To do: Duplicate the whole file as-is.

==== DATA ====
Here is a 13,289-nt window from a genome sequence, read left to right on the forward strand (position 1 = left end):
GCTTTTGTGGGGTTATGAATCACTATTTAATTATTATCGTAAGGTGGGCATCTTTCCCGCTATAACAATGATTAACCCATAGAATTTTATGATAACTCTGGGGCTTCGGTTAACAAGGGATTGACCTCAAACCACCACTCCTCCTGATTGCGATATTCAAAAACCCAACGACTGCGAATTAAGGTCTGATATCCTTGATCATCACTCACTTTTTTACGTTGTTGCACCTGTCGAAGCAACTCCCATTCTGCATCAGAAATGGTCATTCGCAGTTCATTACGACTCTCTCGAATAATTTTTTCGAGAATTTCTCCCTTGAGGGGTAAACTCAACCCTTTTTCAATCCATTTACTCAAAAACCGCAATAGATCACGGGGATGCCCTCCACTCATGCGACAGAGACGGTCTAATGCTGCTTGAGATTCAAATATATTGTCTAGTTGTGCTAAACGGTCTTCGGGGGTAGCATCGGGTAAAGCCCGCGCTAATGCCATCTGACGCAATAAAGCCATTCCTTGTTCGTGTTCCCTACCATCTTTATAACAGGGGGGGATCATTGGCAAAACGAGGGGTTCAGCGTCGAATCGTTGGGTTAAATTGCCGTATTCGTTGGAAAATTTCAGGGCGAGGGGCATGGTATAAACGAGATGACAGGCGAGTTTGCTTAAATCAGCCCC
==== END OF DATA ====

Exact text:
Here is a 13,289-nt window from a genome sequence, read left to right on the forward strand (position 1 = left end):
GCTTTTGTGGGGTTATGAATCACTATTTAATTATTATCGTAAGGTGGGCATCTTTCCCGCTATAACAATGATTAACCCATAGAATTTTATGATAACTCTGGGGCTTCGGTTAACAAGGGATTGACCTCAAACCACCACTCCTCCTGATTGCGATATTCAAAAACCCAACGACTGCGAATTAAGGTCTGATATCCTTGATCATCACTCACTTTTTTACGTTGTTGCACCTGTCGAAGCAACTCCCATTCTGCATCAGAAATGGTCATTCGCAGTTCATTACGACTCTCTCGAATAATTTTTTCGAGAATTTCTCCCTTGAGGGGTAAACTCAACCCTTTTTCAATCCATTTACTCAAAAACCGCAATAGATCACGGGGATGCCCTCCACTCATGCGACAGAGACGGTCTAATGCTGCTTGAGATTCAAATATATTGTCTAGTTGTGCTAAACGGTCTTCGGGGGTAGCATCGGGTAAAGCCCGCGCTAATGCCATCTGACGCAATAAAGCCATTCCTTGTTCGTGTTCCCTACCATCTTTATAACAGGGGGGGATCATTGGCAAAACGAGGGGTTCAGCGTCGAATCGTTGGGTTAAATTGCCGTATTCGTTGGAAAATTTCAGGGCGAGGGGCATGGTATAAACGAGATGACAGGCGAGTTTGCTTAAATCAGCCCC